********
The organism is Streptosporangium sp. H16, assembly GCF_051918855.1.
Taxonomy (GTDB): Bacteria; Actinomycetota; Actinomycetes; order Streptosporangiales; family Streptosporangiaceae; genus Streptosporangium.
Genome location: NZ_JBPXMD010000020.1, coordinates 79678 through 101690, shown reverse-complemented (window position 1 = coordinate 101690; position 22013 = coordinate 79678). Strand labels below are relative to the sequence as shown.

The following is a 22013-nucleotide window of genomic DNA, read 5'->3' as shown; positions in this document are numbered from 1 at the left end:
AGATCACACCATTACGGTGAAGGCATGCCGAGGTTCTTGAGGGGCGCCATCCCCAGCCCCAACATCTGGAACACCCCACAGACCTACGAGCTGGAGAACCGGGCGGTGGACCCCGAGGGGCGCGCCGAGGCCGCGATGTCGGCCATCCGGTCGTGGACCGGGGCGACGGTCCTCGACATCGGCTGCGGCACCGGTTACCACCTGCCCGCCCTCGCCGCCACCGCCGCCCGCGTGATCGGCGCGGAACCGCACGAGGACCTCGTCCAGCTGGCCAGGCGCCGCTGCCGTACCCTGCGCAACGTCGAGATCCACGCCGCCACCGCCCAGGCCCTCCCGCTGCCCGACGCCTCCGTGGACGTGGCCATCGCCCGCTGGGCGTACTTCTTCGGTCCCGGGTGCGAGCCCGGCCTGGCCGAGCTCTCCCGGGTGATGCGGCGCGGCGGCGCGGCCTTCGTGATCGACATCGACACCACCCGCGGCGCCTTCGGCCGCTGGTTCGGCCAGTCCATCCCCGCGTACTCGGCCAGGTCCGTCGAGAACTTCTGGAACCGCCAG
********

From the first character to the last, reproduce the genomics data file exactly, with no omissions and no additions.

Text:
The organism is Streptosporangium sp. H16, assembly GCF_051918855.1.
Taxonomy (GTDB): Bacteria; Actinomycetota; Actinomycetes; order Streptosporangiales; family Streptosporangiaceae; genus Streptosporangium.
Genome location: NZ_JBPXMD010000020.1, coordinates 79678 through 101690, shown reverse-complemented (window position 1 = coordinate 101690; position 22013 = coordinate 79678). Strand labels below are relative to the sequence as shown.

The following is a 22013-nucleotide window of genomic DNA, read 5'->3' as shown; positions in this document are numbered from 1 at the left end:
AGATCACACCATTACGGTGAAGGCATGCCGAGGTTCTTGAGGGGCGCCATCCCCAGCCCCAACATCTGGAACACCCCACAGACCTACGAGCTGGAGAACCGGGCGGTGGACCCCGAGGGGCGCGCCGAGGCCGCGATGTCGGCCATCCGGTCGTGGACCGGGGCGACGGTCCTCGACATCGGCTGCGGCACCGGTTACCACCTGCCCGCCCTCGCCGCCACCGCCGCCCGCGTGATCGGCGCGGAACCGCACGAGGACCTCGTCCAGCTGGCCAGGCGCCGCTGCCGTACCCTGCGCAACGTCGAGATCCACGCCGCCACCGCCCAGGCCCTCCCGCTGCCCGACGCCTCCGTGGACGTGGCCATCGCCCGCTGGGCGTACTTCTTCGGTCCCGGGTGCGAGCCCGGCCTGGCCGAGCTCTCCCGGGTGATGCGGCGCGGCGGCGCGGCCTTCGTGATCGACATCGACACCACCCGCGGCGCCTTCGGCCGCTGGTTCGGCCAGTCCATCCCCGCGTACTCGGCCAGGTCCGTCGAGAACTTCTGGAACCGCCAG